Dear Dr. Hershey,
What are some of the best advancements you’ve seen in veterinary medicine recently?
Brad from St. Louis Park
I received this very thought provoking question and it took me a while to narrow down what I thought were “game changers” in the world of veterinary medicine. This list is definitely debatable. If you were to ask 10 different veterinarians, you would certainly not find agreement. But here goes, my top five treatments that have changed the world for animals recently.
1. Pimobendan: This heart medication helps the heart pump better in cats and dogs with congestive heart failure. A recent article in the Journal of the American Veterinary Medical Association (JAVMA, Sept 1, 2014), showed that Pimobendan increased survival times in cats with congestive heart failure quite significantly. In this study, the median survival time for cats receiving Pimobendan was 626 days, compared with 103 days in the control group. What an amazing difference! In my clinical experience, I have found that both cats and dogs that receive Pimobendan remain stable for a longer period of time and have an improved quality of life.
2. Apoquel: This allergy medication is both a blessing and a curse. For cats and dogs with allergies, relief has often been difficult to find. For the lucky ones, antihistamines like Benadryl are enough to help stop the itching. There are other animals however, that truly suffer from this disease. Their skin is constantly inflamed and they often will have secondary yeast or bacterial infections.
The typical treatment options we are steroids (lots of side effects), allergy shots (can take months to start working), cyclosporine (takes weeks to start working) or very frequent shampooing and topical cream application. Recently, the veterinary world received Apoquel. This allergy medication works immediately with less side effects then steroids. (Of course, it’s not side effect free. Most veterinarians recommend checking blood cells and liver and kidney values every three to six months). The kicker, however, is that it is only made in one factory and France, so it is very difficult to get!
3. Homemade diets: Manufactured pet foods have made pet ownership incredibly convenient. Most animals do great on the wide assortment of pre-packaged, balanced, affordable diets that are available over the counter.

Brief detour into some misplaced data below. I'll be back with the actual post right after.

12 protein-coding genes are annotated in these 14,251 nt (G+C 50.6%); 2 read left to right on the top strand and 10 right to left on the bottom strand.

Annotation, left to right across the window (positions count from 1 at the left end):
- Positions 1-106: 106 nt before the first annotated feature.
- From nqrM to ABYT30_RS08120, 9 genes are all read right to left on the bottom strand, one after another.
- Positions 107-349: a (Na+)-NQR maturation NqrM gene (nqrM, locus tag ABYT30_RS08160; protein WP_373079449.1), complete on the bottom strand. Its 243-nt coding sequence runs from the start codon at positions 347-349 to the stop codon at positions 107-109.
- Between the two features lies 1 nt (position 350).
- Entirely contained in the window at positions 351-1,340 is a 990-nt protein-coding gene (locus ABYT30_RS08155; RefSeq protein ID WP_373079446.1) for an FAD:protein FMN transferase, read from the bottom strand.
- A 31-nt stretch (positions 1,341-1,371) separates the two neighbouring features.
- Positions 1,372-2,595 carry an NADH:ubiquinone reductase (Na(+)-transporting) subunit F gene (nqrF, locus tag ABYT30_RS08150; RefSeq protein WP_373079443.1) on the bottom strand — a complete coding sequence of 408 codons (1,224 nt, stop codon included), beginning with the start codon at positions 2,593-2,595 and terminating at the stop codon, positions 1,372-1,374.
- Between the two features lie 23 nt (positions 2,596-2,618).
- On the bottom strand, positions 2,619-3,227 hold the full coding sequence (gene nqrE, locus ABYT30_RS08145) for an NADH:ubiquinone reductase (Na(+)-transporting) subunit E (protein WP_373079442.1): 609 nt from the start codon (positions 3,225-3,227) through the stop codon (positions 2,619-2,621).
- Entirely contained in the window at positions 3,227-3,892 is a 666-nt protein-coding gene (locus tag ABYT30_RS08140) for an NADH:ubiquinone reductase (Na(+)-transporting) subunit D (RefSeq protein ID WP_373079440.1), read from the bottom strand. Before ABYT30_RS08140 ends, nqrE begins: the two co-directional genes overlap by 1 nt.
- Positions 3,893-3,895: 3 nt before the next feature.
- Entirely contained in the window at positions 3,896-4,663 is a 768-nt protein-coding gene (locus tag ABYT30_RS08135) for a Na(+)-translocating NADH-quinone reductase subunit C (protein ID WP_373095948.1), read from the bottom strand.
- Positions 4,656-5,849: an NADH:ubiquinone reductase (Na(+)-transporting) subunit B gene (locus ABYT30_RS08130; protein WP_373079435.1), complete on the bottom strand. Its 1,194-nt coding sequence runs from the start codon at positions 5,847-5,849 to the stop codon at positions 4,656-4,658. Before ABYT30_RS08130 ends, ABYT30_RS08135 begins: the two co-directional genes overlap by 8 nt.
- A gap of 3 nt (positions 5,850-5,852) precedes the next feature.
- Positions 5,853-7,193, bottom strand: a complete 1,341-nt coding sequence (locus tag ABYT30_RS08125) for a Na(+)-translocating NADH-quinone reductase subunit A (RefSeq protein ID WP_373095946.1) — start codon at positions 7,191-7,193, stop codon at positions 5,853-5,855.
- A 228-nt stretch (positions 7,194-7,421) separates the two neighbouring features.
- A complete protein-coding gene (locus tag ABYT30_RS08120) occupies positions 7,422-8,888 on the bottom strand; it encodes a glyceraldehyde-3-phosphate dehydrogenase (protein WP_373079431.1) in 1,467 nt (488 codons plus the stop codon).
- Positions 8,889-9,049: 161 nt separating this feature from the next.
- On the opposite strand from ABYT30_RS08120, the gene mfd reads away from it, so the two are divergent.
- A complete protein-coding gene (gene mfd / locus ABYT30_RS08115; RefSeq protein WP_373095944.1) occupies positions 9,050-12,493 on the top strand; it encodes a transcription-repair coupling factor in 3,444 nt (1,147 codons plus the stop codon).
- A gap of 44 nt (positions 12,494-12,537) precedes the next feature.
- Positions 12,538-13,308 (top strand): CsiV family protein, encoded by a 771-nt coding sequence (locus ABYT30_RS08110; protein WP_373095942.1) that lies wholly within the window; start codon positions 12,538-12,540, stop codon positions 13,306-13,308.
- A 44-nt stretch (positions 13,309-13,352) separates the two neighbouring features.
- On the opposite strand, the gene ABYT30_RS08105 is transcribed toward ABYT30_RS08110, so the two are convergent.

There are some patients however, that just do not tolerate a manufactured diet. These are the pets that despite many trials of limited ingredient or hypoallergenic packaged foods still have chronic skin or ear problems, vomit, or have diarrhea, or just plain don’t feel good because of a constant belly ache. For these patients, a homemade diet can turn their life around. It is very important that if you plan on cooking a food for your pet, that you ensure that their food is balanced with the essential nutrients they need. This is especially true for cats that lack certain enzymes in their liver for building essential amino acids if it is not provided in their food. I recommend the website balanceit.com. This website was started by a veterinary nutritionist. The recipes are simple, and you can purchase the supplements through their website to add to the diet made at home.
4. Acupuncture: Although acupuncture itself is not new, its use in animals has increased dramatically over the past five to 10 years. The reason I think acupuncture has taken so long to be accepted as a treatment tool for animals and western medicine in general, is because we still don’t understand why it works for some patients and not others.
I have had patients in such severe neck pain that they literally can’t move, get up and walk out of the clinic after an acupuncture treatment. I have also had the experience that acupuncture did nothing, or worse, seemed to make the pet more tired and sore after procedure. I have been trained in medical acupuncture, so I attempt to choose needle placement sites based on my knowledge of anatomy and nerve function. Yet I still can only report about a 30 percent success rate. For those patients that are acupuncture responders, however, this treatment can mean getting off of other medications and a return to a normal quality of life.
5. Multi-pronged approach to arthritis management: Arthritis in dogs and cats is incredibly common. The good news is that we have gotten so much smarter about managing arthritis pain in our patients.
The key is to not assume one treatment will fix everything. Pets with arthritis pain need to have nutritional counseling, moderate exercise (never to the point of increased lameness), massage and gentle stretching, acupuncture and a combination of medications that make sense for the patient’s condition. I often use an anti-inflammatory (like Rimadyl for dogs and with caution, Metcam for cats), gabapentin (which acts in the central nervous system to help turn off chronic pain pathways), tramadol (an opioid like drug) and Adequan injections (which help promote cartilage growth). On the onset, it can seem like a lot, however using a smaller amount of several different medications is often better tolerated with less side effects then trying to use just one.
Dr. Teresa Hershey is a veterinarian at Westgate Pet Clinic in Linden Hills. Email her your pet questions at firstname.lastname@example.org.